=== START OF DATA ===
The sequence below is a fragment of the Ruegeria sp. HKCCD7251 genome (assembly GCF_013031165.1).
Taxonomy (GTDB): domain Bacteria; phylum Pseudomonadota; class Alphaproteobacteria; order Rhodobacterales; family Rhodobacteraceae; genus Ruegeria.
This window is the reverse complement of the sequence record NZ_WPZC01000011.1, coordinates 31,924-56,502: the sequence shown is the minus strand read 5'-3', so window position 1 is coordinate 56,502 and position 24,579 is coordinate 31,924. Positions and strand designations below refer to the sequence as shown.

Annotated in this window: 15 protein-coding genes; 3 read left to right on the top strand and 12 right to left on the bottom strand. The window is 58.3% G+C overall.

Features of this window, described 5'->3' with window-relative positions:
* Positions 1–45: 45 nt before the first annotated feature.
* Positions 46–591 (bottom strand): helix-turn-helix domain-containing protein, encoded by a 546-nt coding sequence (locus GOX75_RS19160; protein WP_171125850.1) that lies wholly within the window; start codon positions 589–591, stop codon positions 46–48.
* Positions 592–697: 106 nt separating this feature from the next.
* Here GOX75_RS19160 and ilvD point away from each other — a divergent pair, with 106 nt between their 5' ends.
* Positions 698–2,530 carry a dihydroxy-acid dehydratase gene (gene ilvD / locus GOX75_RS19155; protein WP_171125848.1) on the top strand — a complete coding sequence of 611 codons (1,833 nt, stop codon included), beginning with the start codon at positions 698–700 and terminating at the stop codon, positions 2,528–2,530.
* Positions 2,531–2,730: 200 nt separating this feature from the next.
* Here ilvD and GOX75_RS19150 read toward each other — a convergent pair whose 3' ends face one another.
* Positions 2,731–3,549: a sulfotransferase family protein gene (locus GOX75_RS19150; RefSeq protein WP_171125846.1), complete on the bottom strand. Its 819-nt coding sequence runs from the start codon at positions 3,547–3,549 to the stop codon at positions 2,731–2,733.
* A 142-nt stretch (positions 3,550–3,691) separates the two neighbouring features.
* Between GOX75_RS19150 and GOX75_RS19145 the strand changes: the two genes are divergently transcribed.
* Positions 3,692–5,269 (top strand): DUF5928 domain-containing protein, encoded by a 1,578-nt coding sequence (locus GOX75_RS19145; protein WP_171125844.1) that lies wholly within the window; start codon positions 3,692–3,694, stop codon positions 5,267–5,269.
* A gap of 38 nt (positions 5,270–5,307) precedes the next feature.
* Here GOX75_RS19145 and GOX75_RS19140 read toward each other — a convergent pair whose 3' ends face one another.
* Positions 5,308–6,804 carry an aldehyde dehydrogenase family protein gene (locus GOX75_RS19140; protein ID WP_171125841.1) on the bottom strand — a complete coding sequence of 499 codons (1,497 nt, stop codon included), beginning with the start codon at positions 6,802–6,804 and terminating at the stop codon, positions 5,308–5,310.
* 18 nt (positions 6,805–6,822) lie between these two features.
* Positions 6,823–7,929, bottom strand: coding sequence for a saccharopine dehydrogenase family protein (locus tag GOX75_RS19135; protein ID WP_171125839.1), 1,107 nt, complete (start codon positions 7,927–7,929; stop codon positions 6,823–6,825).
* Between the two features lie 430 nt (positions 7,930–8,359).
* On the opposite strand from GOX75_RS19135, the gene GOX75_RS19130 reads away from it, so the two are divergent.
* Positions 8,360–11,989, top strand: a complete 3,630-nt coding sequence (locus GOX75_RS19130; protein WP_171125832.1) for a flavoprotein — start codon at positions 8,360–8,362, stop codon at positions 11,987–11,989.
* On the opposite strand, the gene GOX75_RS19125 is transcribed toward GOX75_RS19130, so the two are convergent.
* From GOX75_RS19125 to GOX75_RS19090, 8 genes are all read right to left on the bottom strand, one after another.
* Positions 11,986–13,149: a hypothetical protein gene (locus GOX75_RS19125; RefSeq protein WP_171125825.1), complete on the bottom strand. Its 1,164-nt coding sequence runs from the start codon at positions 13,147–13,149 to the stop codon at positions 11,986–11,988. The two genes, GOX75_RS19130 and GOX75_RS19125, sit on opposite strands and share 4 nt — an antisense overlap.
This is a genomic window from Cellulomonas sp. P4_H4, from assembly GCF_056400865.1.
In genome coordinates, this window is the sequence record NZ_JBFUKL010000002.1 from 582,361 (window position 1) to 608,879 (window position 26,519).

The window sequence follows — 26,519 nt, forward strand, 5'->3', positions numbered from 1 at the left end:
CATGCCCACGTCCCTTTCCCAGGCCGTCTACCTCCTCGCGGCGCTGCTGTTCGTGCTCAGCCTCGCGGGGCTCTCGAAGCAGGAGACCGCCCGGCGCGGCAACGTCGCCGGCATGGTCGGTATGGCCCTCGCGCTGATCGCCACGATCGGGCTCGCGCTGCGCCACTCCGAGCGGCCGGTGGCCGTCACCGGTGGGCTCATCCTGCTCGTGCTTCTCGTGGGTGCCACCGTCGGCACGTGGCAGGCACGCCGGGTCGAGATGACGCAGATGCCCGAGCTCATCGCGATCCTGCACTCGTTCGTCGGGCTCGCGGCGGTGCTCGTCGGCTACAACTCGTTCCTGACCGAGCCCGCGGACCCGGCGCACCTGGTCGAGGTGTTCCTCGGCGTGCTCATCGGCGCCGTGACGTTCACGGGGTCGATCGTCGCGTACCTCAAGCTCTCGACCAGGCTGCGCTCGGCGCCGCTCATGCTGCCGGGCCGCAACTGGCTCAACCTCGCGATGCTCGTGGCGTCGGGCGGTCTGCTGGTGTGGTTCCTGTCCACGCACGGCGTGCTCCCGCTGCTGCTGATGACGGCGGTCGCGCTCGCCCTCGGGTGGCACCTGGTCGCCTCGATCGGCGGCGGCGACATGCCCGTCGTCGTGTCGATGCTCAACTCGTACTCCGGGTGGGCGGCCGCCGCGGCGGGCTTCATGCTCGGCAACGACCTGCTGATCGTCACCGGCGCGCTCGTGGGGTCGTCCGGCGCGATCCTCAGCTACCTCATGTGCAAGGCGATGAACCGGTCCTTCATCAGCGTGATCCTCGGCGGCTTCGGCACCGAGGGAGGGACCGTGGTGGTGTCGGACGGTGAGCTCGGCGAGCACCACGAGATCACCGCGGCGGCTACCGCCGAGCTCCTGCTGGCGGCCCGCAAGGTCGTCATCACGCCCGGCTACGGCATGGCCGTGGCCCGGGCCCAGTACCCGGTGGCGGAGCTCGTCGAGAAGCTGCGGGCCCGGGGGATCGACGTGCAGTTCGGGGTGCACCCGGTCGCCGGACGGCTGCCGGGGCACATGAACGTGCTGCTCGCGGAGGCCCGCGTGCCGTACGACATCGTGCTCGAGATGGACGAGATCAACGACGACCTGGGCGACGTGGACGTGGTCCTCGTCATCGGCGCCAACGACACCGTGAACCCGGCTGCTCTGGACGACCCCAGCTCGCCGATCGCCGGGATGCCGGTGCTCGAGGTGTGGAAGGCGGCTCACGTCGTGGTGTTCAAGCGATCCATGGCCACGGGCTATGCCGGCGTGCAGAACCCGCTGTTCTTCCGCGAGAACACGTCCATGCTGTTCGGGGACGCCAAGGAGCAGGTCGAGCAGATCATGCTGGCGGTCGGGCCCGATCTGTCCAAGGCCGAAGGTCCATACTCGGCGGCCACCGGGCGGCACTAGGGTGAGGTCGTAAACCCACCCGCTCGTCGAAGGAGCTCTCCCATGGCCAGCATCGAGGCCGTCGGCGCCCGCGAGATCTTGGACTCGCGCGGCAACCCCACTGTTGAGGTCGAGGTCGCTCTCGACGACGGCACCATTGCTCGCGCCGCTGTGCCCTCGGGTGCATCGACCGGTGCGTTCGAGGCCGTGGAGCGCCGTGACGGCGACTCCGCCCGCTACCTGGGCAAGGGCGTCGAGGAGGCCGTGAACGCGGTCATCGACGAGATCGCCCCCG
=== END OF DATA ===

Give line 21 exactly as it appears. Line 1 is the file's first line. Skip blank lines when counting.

* Positions 6,823–7,929, bottom strand: coding sequence for a saccharopine dehydrogenase family protein (locus tag GOX75_RS19135; protein ID WP_171125839.1), 1,107 nt, complete (start codon positions 7,927–7,929; stop codon positions 6,823–6,825).